Rag wheel
Rag Rag, n. [OE. ragge, probably of Scand, origin; cf. Icel. r["o]gg a tuft, shagginess, Sw. ragg rough hair. Cf. {Rug}, n.] 1. A piece of cloth torn off; a tattered piece of cloth; a shred; a tatter; a fragment. [1913 Webster]

Cowls, hoods, and habits, with their wearers, tossed, And fluttered into rags. --Milton. [1913 Webster]

Not having otherwise any rag of legality to cover the shame of their cruelty. --Fuller. [1913 Webster]

2. pl. Hence, mean or tattered attire; worn-out dress. [1913 Webster]

And virtue, though in rags, will keep me warm. --Dryden. [1913 Webster]

3. A shabby, beggarly fellow; a ragamuffin. [1913 Webster]

The other zealous rag is the compositor. --B. Jonson. [1913 Webster]

Upon the proclamation, they all came in, both tag and rag. --Spenser. [1913 Webster]

4. (Geol.) A coarse kind of rock, somewhat cellular in texture. [1913 Webster]

5. (Metal Working) A ragged edge. [1913 Webster]

6. A sail, or any piece of canvas. [Nautical Slang] [1913 Webster]

Our ship was a clipper with every rag set. --Lowell. [1913 Webster]

{Rag bolt}, an iron pin with barbs on its shank to retain it in place.

{Rag carpet}, a carpet of which the weft consists of narrow strips of cloth sewed together, end to end.

{Rag dust}, fine particles of ground-up rags, used in making papier-mach['e] and wall papers.

{Rag wheel}. (a) A chain wheel; a sprocket wheel. (b) A polishing wheel made of disks of cloth clamped together on a mandrel.

{Rag wool}, wool obtained by tearing woolen rags into fine bits, shoddy. [1913 Webster]


The Collaborative International Dictionary of English. 2000.

Look at other dictionaries:

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  • Rag — Rag, n. [OE. ragge, probably of Scand, origin; cf. Icel. r[ o]gg a tuft, shagginess, Sw. ragg rough hair. Cf. {Rug}, n.] 1. A piece of cloth torn off; a tattered piece of cloth; a shred; a tatter; a fragment. [1913 Webster] Cowls, hoods, and… …   The Collaborative International Dictionary of English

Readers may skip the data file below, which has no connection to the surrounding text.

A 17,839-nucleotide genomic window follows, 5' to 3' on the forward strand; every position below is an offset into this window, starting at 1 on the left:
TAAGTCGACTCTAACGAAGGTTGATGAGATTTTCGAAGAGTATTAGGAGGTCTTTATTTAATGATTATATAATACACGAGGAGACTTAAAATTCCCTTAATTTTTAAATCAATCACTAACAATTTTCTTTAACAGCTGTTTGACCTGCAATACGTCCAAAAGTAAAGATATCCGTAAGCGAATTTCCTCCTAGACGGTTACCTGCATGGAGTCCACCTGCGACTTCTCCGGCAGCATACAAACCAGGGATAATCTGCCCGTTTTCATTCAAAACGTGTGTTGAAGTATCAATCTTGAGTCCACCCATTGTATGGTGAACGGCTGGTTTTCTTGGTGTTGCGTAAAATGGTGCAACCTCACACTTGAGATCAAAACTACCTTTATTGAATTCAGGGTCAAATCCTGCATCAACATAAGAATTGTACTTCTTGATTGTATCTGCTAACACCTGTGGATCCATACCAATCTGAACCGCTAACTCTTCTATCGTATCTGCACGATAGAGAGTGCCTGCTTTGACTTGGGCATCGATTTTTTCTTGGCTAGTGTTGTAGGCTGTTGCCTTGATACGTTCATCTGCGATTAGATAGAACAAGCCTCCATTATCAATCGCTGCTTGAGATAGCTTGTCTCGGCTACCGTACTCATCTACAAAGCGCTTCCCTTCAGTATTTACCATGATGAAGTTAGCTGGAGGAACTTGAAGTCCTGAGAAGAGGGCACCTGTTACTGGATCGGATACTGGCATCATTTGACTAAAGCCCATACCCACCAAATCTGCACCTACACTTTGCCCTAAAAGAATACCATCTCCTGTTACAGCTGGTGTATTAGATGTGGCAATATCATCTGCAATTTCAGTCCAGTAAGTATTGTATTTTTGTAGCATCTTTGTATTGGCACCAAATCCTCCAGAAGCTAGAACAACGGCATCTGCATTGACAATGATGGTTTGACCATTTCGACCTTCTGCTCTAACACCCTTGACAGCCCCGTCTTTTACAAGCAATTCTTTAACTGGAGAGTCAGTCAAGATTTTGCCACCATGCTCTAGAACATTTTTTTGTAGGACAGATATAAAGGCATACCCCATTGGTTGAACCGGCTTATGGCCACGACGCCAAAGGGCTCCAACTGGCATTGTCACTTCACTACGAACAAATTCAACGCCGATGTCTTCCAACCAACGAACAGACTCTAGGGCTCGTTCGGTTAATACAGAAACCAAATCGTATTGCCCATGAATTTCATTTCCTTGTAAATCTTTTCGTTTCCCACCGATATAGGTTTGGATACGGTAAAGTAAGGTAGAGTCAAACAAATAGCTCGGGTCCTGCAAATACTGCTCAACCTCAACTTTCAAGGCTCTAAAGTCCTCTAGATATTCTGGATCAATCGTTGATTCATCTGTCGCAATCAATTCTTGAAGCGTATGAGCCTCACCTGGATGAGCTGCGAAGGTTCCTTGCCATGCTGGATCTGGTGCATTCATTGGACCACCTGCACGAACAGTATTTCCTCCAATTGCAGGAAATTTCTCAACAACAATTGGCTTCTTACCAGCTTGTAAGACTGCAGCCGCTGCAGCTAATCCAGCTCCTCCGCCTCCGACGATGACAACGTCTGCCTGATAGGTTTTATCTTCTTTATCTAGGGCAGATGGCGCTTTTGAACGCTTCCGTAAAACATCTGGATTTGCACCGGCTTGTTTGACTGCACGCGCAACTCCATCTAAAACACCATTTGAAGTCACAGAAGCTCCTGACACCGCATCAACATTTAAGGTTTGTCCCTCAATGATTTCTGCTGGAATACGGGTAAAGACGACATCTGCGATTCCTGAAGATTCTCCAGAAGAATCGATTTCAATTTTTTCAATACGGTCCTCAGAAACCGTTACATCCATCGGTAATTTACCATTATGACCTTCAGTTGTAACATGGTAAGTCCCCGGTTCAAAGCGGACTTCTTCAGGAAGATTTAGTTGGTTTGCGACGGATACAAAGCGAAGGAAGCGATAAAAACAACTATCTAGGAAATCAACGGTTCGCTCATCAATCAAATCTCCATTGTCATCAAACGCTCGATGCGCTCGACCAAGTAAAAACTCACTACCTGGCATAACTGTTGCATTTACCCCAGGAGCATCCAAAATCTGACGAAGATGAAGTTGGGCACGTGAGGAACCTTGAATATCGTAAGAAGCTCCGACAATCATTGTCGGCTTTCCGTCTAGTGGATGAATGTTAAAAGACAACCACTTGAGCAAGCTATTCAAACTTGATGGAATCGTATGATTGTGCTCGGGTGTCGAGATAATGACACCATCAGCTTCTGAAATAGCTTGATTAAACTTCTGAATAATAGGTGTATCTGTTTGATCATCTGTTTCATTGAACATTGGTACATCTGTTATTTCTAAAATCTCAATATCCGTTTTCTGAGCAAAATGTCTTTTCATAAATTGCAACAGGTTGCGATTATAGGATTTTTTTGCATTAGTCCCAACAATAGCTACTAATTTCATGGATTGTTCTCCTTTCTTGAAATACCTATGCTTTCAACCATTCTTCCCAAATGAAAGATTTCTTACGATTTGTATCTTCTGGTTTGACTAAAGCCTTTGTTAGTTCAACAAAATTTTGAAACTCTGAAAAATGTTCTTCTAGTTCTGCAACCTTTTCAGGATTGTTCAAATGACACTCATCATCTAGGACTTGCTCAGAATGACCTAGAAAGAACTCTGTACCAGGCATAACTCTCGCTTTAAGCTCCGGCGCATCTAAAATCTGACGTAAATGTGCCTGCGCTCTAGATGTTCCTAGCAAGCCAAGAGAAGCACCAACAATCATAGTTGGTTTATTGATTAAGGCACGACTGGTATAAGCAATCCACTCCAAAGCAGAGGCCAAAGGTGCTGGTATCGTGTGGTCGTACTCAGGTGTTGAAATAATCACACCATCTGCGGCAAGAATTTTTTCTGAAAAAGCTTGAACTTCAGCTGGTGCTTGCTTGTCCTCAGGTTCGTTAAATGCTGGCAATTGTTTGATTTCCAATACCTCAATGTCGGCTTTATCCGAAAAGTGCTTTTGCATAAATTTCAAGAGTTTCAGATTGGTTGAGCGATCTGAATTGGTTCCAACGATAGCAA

• Rag bolt — Rag Rag, n. [OE. ragge, probably of Scand, origin; cf. Icel. r[ o]gg a tuft, shagginess, Sw. ragg rough hair. Cf. {Rug}, n.] 1. A piece of cloth torn off; a tattered piece of cloth; a shred; a tatter; a fragment. [1913 Webster] Cowls, hoods, and… …   The Collaborative International Dictionary of English

  • Rag carpet — Rag Rag, n. [OE. ragge, probably of Scand, origin; cf. Icel. r[ o]gg a tuft, shagginess, Sw. ragg rough hair. Cf. {Rug}, n.] 1. A piece of cloth torn off; a tattered piece of cloth; a shred; a tatter; a fragment. [1913 Webster] Cowls, hoods, and… …   The Collaborative International Dictionary of English

  • Rag dust — Rag Rag, n. [OE. ragge, probably of Scand, origin; cf. Icel. r[ o]gg a tuft, shagginess, Sw. ragg rough hair. Cf. {Rug}, n.] 1. A piece of cloth torn off; a tattered piece of cloth; a shred; a tatter; a fragment. [1913 Webster] Cowls, hoods, and… …   The Collaborative International Dictionary of English

  • Rag wool — Rag Rag, n. [OE. ragge, probably of Scand, origin; cf. Icel. r[ o]gg a tuft, shagginess, Sw. ragg rough hair. Cf. {Rug}, n.] 1. A piece of cloth torn off; a tattered piece of cloth; a shred; a tatter; a fragment. [1913 Webster] Cowls, hoods, and… …   The Collaborative International Dictionary of English

  • Rag joint — A rag joint refers to certain flexible joints found on automobiles. They are typically found on steering shafts that connect the steering wheel to the steering gear input shaft, usually at the steering gear end. They provide a small amount of… …   Wikipedia

  • Asleep At The Wheel — im April 2008 Gründung 1969 Genre Country Website …   Deutsch Wikipedia

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